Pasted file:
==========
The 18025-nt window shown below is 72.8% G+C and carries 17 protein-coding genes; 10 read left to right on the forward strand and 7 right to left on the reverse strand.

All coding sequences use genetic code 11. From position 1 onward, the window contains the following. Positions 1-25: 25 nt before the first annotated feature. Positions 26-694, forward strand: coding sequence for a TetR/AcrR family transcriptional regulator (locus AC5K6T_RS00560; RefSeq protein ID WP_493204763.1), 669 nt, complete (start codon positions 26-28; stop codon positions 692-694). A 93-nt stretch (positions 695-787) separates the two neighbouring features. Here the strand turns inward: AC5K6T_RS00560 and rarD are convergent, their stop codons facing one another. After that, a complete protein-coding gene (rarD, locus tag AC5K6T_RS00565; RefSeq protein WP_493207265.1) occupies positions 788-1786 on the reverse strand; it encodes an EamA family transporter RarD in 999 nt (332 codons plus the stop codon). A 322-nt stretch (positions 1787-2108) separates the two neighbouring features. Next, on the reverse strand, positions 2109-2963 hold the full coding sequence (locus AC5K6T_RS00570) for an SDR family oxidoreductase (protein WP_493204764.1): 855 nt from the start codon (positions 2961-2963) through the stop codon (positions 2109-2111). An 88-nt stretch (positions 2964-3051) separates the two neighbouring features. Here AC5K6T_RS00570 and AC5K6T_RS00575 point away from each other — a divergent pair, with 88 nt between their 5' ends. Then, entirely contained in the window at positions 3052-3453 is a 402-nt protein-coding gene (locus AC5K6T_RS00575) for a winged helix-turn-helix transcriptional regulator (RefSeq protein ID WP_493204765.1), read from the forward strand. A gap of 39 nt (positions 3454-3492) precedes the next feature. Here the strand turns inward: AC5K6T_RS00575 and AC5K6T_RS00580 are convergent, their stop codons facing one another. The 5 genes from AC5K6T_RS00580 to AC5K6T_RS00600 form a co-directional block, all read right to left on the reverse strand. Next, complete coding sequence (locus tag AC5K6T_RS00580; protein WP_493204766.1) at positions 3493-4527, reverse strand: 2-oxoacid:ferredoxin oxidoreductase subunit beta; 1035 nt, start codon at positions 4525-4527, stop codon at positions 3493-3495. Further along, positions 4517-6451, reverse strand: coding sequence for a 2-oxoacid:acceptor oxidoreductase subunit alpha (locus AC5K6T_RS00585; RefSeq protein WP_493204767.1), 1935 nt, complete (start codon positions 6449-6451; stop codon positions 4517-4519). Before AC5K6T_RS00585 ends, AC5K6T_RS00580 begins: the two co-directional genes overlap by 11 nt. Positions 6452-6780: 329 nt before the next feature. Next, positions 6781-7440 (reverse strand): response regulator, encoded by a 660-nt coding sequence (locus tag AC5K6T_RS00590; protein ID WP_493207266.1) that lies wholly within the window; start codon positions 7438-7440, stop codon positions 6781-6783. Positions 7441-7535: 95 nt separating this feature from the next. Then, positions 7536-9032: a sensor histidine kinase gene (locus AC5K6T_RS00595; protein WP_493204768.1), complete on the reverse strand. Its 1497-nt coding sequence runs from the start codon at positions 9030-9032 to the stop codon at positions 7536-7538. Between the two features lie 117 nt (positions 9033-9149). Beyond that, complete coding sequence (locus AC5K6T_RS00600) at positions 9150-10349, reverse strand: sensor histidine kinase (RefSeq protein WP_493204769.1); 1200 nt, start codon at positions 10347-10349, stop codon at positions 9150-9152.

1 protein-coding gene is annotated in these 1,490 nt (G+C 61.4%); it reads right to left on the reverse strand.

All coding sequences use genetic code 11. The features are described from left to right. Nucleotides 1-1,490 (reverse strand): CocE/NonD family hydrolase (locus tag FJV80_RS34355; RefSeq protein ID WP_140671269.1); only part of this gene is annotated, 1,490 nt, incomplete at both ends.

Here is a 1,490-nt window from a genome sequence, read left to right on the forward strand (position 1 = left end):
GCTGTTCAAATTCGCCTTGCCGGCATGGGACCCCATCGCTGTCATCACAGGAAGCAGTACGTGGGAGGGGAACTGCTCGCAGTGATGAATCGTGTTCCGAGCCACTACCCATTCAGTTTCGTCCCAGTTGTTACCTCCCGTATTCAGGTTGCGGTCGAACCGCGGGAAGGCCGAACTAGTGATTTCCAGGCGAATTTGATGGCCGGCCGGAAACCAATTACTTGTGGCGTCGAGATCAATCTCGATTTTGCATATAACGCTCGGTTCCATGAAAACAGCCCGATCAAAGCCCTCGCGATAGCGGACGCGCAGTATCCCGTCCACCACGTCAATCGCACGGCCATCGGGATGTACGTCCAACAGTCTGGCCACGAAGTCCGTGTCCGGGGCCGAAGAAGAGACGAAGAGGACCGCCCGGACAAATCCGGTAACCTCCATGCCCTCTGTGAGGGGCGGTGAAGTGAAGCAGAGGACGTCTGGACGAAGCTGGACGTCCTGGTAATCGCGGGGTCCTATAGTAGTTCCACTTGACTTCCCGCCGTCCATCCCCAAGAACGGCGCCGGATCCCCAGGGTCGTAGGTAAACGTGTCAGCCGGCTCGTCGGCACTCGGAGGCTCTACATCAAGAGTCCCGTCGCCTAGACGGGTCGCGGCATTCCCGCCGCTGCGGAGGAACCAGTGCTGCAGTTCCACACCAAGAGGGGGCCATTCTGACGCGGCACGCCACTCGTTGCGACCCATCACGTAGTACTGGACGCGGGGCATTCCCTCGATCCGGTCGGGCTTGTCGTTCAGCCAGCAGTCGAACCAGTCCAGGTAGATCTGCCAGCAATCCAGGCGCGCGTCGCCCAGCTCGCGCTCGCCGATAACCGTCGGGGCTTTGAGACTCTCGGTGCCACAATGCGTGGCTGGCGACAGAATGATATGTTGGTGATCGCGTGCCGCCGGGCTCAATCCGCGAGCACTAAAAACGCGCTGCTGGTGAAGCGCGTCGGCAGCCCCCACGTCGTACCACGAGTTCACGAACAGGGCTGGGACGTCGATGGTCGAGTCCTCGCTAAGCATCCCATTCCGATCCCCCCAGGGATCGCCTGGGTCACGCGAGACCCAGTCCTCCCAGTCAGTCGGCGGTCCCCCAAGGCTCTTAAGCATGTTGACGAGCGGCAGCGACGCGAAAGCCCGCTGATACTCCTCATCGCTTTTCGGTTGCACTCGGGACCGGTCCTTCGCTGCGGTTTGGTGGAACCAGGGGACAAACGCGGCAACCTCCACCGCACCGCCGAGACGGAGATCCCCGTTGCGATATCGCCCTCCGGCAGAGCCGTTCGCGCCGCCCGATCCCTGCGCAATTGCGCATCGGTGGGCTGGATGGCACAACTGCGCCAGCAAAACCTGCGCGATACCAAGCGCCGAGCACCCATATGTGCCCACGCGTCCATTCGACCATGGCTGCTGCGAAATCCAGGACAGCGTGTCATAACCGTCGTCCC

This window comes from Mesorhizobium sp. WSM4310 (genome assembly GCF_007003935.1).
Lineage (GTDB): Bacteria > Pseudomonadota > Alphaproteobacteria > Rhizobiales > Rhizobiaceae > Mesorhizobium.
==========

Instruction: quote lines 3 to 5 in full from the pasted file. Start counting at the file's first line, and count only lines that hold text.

1 protein-coding gene is annotated in these 1,490 nt (G+C 61.4%); it reads right to left on the reverse strand.

All coding sequences use genetic code 11. The features are described from left to right. Nucleotides 1-1,490 (reverse strand): CocE/NonD family hydrolase (locus tag FJV80_RS34355; RefSeq protein ID WP_140671269.1); only part of this gene is annotated, 1,490 nt, incomplete at both ends.

Here is a 1,490-nt window from a genome sequence, read left to right on the forward strand (position 1 = left end):